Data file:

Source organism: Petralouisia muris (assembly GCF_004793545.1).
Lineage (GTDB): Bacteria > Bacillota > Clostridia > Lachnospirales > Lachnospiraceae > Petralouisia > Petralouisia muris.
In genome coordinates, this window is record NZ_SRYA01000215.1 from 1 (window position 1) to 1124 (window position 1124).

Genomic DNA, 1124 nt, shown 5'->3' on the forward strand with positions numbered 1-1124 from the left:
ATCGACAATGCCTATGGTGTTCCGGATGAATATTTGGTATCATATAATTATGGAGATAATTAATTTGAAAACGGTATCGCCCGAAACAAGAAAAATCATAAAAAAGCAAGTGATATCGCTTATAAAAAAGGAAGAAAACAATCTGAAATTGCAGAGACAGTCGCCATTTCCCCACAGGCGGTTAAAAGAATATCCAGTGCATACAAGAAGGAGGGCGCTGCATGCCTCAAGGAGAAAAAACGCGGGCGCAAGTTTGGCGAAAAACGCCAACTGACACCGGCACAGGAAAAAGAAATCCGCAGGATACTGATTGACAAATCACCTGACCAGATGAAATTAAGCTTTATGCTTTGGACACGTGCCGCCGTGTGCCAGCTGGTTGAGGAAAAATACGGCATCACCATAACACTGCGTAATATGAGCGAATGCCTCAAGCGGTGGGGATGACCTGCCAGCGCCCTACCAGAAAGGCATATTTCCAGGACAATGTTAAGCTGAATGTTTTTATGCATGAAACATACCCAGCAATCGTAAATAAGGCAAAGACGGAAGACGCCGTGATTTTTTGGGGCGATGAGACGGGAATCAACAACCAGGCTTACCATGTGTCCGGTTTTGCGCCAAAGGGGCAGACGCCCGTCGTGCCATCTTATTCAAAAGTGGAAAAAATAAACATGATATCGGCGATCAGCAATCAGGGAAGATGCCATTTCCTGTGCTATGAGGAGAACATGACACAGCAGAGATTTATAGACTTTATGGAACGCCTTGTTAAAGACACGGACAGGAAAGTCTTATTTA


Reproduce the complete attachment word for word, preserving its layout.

Source organism: Petralouisia muris (assembly GCF_004793545.1).
Lineage (GTDB): Bacteria > Bacillota > Clostridia > Lachnospirales > Lachnospiraceae > Petralouisia > Petralouisia muris.
In genome coordinates, this window is record NZ_SRYA01000215.1 from 1 (window position 1) to 1124 (window position 1124).

Genomic DNA, 1124 nt, shown 5'->3' on the forward strand with positions numbered 1-1124 from the left:
ATCGACAATGCCTATGGTGTTCCGGATGAATATTTGGTATCATATAATTATGGAGATAATTAATTTGAAAACGGTATCGCCCGAAACAAGAAAAATCATAAAAAAGCAAGTGATATCGCTTATAAAAAAGGAAGAAAACAATCTGAAATTGCAGAGACAGTCGCCATTTCCCCACAGGCGGTTAAAAGAATATCCAGTGCATACAAGAAGGAGGGCGCTGCATGCCTCAAGGAGAAAAAACGCGGGCGCAAGTTTGGCGAAAAACGCCAACTGACACCGGCACAGGAAAAAGAAATCCGCAGGATACTGATTGACAAATCACCTGACCAGATGAAATTAAGCTTTATGCTTTGGACACGTGCCGCCGTGTGCCAGCTGGTTGAGGAAAAATACGGCATCACCATAACACTGCGTAATATGAGCGAATGCCTCAAGCGGTGGGGATGACCTGCCAGCGCCCTACCAGAAAGGCATATTTCCAGGACAATGTTAAGCTGAATGTTTTTATGCATGAAACATACCCAGCAATCGTAAATAAGGCAAAGACGGAAGACGCCGTGATTTTTTGGGGCGATGAGACGGGAATCAACAACCAGGCTTACCATGTGTCCGGTTTTGCGCCAAAGGGGCAGACGCCCGTCGTGCCATCTTATTCAAAAGTGGAAAAAATAAACATGATATCGGCGATCAGCAATCAGGGAAGATGCCATTTCCTGTGCTATGAGGAGAACATGACACAGCAGAGATTTATAGACTTTATGGAACGCCTTGTTAAAGACACGGACAGGAAAGTCTTATTTA